Introduction to special issue

The Right Combination

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Science  17 Nov 2006:
Vol. 314, Issue 5802, pp. 1099
DOI: 10.1126/science.314.5802.1099
CREDIT: BALAZS ET AL

In the simplest sense, a composite is an object made up of two or more distinct parts. A common example is a composite image that may come from a series of photographs that together tell a bigger story than could be achieved with only one image. Within materials science, composite materials are put together from two or more components that remain distinct or separate within the final product. They can be as simple as a matrix material that envelops a reinforcing material, as when concrete surrounds steel bars that help prevent the concrete from failing under tension. Beyond this simple construct, composite forms now include layered structures and reinforcing agents that act in all three dimensions. The challenge is that the options for making a composite are almost limitless, but only a few combinations of materials will combine synergistically, and the design criteria may not be obvious. To design a material that will absorb more energy before breaking, a weaker reinforcing material may be added. When this composite fails, it may form a much larger number of cracks, and it is the additional crack length that makes the material tougher.

This special section examines contemporary composite materials from three different perspectives. Hogg (p. 1100) describes their very practical and important use in crafting energy-absorbing armor to protect vehicles and people. This application demands a remarkably broad range of properties, in that stopping a knife attack is very different from stopping a bullet; and in the case of projectiles, stopping the second bullet or mortar is as important as stopping the first.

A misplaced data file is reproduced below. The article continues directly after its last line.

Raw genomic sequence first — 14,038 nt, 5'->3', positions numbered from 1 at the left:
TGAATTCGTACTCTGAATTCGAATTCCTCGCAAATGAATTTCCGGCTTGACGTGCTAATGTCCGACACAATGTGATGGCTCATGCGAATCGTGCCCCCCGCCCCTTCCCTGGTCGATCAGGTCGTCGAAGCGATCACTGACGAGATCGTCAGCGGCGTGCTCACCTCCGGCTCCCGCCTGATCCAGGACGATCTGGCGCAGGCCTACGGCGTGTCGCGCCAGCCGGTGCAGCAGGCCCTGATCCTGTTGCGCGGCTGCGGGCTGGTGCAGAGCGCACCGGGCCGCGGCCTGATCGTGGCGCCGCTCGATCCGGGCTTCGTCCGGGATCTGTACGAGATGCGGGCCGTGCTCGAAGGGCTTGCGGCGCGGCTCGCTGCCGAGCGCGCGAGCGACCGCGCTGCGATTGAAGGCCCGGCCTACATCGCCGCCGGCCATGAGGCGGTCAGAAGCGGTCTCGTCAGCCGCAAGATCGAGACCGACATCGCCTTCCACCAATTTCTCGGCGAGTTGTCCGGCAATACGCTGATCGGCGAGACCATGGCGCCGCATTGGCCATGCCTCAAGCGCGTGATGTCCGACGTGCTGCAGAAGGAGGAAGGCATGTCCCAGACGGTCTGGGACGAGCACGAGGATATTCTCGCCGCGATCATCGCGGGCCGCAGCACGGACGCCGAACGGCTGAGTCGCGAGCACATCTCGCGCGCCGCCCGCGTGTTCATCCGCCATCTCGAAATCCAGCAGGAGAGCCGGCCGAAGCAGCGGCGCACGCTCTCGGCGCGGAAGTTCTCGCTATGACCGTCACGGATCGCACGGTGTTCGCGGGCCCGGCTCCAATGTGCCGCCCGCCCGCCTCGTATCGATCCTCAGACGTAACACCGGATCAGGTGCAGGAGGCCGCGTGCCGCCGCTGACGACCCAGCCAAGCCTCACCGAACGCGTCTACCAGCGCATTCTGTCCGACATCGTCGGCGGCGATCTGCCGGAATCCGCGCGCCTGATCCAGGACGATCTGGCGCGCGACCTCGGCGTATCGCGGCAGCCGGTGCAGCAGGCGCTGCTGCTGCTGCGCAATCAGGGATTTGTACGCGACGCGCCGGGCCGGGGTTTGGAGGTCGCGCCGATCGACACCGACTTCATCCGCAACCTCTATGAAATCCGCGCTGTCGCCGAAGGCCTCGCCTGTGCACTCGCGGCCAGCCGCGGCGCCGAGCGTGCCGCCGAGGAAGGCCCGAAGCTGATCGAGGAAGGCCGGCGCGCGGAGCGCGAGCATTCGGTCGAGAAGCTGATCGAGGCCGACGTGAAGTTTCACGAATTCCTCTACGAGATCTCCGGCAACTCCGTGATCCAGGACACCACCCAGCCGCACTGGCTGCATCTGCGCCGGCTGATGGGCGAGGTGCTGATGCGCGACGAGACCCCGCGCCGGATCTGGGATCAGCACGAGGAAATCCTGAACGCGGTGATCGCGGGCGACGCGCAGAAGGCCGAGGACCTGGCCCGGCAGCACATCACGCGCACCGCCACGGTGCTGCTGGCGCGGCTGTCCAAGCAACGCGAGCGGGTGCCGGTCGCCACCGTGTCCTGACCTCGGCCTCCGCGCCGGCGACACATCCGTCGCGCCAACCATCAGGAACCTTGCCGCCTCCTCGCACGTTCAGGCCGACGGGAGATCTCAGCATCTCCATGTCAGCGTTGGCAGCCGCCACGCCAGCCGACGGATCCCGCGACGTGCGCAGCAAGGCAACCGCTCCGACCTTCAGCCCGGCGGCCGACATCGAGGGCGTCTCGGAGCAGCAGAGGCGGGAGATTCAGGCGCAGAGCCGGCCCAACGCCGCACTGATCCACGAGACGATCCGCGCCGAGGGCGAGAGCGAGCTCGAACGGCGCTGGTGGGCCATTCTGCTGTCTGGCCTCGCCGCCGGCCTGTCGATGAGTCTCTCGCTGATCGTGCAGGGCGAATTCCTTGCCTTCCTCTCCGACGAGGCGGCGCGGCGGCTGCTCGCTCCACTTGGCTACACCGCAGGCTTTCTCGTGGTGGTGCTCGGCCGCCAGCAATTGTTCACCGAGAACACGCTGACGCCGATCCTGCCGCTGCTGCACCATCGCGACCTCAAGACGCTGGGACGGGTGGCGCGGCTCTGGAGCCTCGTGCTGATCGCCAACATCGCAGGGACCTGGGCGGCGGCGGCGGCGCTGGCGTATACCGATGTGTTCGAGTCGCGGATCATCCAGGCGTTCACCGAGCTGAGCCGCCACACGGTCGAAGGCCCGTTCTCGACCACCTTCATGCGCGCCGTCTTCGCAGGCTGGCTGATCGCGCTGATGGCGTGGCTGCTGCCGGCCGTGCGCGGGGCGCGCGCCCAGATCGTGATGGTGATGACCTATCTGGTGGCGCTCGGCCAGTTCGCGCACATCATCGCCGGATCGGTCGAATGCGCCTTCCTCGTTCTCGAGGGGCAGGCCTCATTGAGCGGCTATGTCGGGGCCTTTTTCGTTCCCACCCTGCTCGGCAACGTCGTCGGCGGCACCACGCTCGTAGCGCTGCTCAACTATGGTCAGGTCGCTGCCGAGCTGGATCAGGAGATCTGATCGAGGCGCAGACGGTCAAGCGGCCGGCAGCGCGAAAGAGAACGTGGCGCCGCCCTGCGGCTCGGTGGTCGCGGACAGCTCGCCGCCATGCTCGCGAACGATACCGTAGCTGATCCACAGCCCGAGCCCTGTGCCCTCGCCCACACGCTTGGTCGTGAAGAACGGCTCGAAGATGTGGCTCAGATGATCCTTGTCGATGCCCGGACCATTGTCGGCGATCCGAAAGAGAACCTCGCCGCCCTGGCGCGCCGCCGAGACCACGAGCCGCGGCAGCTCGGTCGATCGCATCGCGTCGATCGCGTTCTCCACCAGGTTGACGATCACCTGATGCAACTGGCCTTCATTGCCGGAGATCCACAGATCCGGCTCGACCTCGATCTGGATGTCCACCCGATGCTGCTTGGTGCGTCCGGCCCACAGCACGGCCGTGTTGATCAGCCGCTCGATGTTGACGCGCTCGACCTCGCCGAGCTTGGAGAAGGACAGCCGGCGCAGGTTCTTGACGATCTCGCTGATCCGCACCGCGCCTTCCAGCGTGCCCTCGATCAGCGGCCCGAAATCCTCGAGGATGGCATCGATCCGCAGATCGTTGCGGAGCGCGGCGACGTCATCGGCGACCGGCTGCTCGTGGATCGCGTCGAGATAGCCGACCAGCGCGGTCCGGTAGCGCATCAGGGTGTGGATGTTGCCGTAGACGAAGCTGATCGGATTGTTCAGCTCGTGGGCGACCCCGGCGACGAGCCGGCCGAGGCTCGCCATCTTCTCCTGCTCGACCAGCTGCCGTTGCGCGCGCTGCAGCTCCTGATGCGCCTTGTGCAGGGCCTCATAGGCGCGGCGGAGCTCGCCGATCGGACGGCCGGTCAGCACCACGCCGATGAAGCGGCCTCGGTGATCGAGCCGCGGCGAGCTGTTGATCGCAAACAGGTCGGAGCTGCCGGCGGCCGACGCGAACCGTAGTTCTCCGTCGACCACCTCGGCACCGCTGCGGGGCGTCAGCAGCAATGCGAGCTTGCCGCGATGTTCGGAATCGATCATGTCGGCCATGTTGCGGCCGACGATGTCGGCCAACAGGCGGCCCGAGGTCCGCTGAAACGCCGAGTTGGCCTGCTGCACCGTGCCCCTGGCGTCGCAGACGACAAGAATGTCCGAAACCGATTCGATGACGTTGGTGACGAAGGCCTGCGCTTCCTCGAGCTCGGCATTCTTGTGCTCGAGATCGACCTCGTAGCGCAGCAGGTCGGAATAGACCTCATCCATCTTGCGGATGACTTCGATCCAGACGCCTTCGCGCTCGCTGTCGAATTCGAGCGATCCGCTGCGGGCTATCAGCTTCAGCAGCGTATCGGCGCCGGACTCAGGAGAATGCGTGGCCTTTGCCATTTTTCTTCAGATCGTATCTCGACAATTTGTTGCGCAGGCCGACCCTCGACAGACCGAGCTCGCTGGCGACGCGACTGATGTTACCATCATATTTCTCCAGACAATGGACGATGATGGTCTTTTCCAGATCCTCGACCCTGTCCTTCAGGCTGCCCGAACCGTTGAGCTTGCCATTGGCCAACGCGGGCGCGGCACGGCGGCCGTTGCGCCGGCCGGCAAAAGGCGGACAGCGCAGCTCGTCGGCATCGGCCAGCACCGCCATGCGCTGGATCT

Imagine a single combination of matrix and reinforcing fiber. Aside from the weight fraction of fibers used, variables include the fibers' distribution pattern in the matrix, their orientation, and their length profile, among other characteristics. Every permutation may respond differently to the range of repeated stresses that, for example, an airplane must withstand. The challenge of certification in this context is a major impediment to the widespread use of composites in critical applications. However, the tide may be turning. Cox and Yang (p. 1102) review the improving accuracy of models and simulations to make it possible to accurately extrapolate the failure properties of a range of composites from a limited data set.

Balazs et al. (p. 1107) focus on the challenges of designing new composites. They offer a detailed look at what happens when inorganic nanoparticles are embedded in a polymer matrix. Because of the comparable dimensions of the components, both enthalpic and entropic effects come into play.

As the design of new materials becomes more costly and complex, the synergistic fusion of existing materials into a better composite becomes an increasingly attractive fabrication strategy. It is hoped that the perspectives presented here may encourage new thinking toward bringing diverse materials and scientists together to make better composites.

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